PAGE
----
Let's see... for starters, the whole aspect of a villain preying on your fears was basically thrown out the window. Sure, the fear thing does get all of these kids out into the woods to begin with since they're participating in a psychology workshop, and one person has her fear of turning old come true after she's already dead, but other than that, it's not used at all. However, this may have been a blessing in disguise as these fears weren't handled properly at all, and it almost felt like more of a parody than an actual horror movie. Take, for example, the woman who has a fear of water. Nothing wrong with a little hydrophobia, and - ahem - I even know someone who suffers from it, but being scared of a goddamned hot tub is pushing it. The really scary question is, if she's that scared of water, how in the hell does she bathe herself? Then we had the guy with a fear of insects coming unglued over a cricket on his back, a scene which isn't quite as unbelievable as the hot tub thing, but it definitely came close. It also didn't help that he was a white guy who was - how to be politically correct - "racially confused", if you catch my drift.

Oh, and don't think that I'm going to let our good friend Morty the mannequin off the hook in this review. Sure, I said that picking on the concept of a mannequin killer is hard to do when a stuffed doll did so well in the world of horror, and had it been done right, I would have stood by that statement. However, when you've got a man stuffed inside a suit that is supposed to look like wood and are repeatedly forced to watch him do dance moves from the eighties (seriously, the fucker does the robot at least twice), any sort of fear that the audience may have had goes straight out the window. Oh, and that ending that I loathed so much? The leading man walks up to the mannequin and says "I'm not afraid of you anymore, so you have to leave." No shit, that's the ending. Could you imagine trying to pull that garbage on, say, Freddy Krueger?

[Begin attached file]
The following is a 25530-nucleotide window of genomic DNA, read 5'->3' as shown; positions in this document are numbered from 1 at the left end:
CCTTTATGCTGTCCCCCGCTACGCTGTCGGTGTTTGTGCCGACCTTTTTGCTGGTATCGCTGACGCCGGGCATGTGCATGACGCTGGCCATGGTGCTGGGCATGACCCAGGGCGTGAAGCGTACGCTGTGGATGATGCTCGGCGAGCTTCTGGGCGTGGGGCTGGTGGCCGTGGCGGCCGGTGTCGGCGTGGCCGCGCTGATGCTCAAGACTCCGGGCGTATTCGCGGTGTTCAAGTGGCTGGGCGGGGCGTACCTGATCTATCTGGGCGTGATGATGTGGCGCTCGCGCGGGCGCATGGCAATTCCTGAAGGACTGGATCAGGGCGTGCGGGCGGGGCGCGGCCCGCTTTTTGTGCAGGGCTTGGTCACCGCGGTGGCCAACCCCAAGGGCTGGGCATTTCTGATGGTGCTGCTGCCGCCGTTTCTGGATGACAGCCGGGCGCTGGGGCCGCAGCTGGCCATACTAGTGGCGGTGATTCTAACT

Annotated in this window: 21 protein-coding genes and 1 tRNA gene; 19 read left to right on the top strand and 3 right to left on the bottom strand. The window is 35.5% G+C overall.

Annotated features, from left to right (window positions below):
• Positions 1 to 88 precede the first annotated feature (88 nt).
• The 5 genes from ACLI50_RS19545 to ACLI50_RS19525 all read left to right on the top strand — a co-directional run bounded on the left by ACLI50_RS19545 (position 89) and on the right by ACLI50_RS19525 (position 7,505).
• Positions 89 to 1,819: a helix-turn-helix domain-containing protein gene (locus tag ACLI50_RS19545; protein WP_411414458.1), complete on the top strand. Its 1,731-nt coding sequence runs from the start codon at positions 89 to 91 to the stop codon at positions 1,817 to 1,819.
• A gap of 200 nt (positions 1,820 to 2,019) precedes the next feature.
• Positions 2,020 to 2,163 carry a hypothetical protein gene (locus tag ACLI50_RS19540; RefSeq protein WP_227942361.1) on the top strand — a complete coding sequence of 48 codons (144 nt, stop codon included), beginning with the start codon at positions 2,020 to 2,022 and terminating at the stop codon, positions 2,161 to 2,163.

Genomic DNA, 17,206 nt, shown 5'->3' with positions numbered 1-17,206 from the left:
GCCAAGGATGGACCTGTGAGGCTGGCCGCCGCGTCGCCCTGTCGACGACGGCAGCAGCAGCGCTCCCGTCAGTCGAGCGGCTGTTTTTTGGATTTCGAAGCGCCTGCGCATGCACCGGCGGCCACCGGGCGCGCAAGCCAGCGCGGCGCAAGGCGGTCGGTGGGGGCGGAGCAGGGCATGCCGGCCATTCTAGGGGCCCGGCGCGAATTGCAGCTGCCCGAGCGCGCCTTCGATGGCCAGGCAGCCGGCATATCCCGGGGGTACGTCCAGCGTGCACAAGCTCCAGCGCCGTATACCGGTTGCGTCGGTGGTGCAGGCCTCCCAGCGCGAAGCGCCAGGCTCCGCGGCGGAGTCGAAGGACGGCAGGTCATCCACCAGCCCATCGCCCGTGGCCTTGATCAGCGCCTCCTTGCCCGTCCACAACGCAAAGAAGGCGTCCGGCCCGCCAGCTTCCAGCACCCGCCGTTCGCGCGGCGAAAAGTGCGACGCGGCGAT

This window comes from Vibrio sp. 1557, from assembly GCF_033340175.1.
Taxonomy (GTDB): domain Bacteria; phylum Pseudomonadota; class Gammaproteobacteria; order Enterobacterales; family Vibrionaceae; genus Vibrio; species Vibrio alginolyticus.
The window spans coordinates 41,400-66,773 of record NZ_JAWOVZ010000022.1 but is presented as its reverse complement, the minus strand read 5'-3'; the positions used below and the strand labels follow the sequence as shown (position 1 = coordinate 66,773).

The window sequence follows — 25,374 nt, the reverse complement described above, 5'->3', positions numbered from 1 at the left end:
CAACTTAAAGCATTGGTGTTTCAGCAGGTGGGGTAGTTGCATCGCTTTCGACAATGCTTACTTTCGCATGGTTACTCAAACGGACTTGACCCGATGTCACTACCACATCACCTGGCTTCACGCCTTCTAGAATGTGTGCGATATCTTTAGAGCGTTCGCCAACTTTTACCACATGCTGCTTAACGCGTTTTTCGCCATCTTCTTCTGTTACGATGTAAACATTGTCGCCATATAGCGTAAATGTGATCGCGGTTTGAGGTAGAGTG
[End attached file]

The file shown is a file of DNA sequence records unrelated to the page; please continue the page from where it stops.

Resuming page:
As if all of that wasn't bad enough, all of the American DVD releases of this film are censored. Want to see Monique Mannen's boobs? Sorry, that scene was cut out. Want to see some bloody deaths? Sorry, but feel free to look around on the cutting room floor. How about some dirty words? Instead of being dubbed or bleeped out, we simply cut ahead in the film to avoid even the implication of vulgarity. According to IMDb, there were a total of ten minutes cut out of this film for the DVD release, and trust me when I say that it shows. The storyline is a mess and things happen with seemingly no rhyme or reason thanks to the cuts, and to be honest, there were pieces that I still don't understand.

I haven't even mentioned the horrible acting (calling it "wooden" would be too easy), the lack of proper lighting in ninety percent of the running time, or the soundtrack which consists of nothing but rap music (I have no problems with rap, but it never mixes well with horror - never). There's a hundred other flaws that I could point out about the abomination known as The Fear, but do I really need to at this point? It may not be the worst movie ever made, but it's damned sure in the top twenty. 0/10.
bluemeanie #1: bluemeanie - added 01/24/2008, 10:03 AM
I remember seeing this when it first hit video shelves and not being very impressed at all. That covers just looks hysterical. Since "Magic", all movies involving wooden dummies are just lame in comparison. 3/10.
Edd #2: Edd - added 01/24/2008, 11:12 AM
I rented this purely based on the cover. 1/10 for the wooden dude being named Morty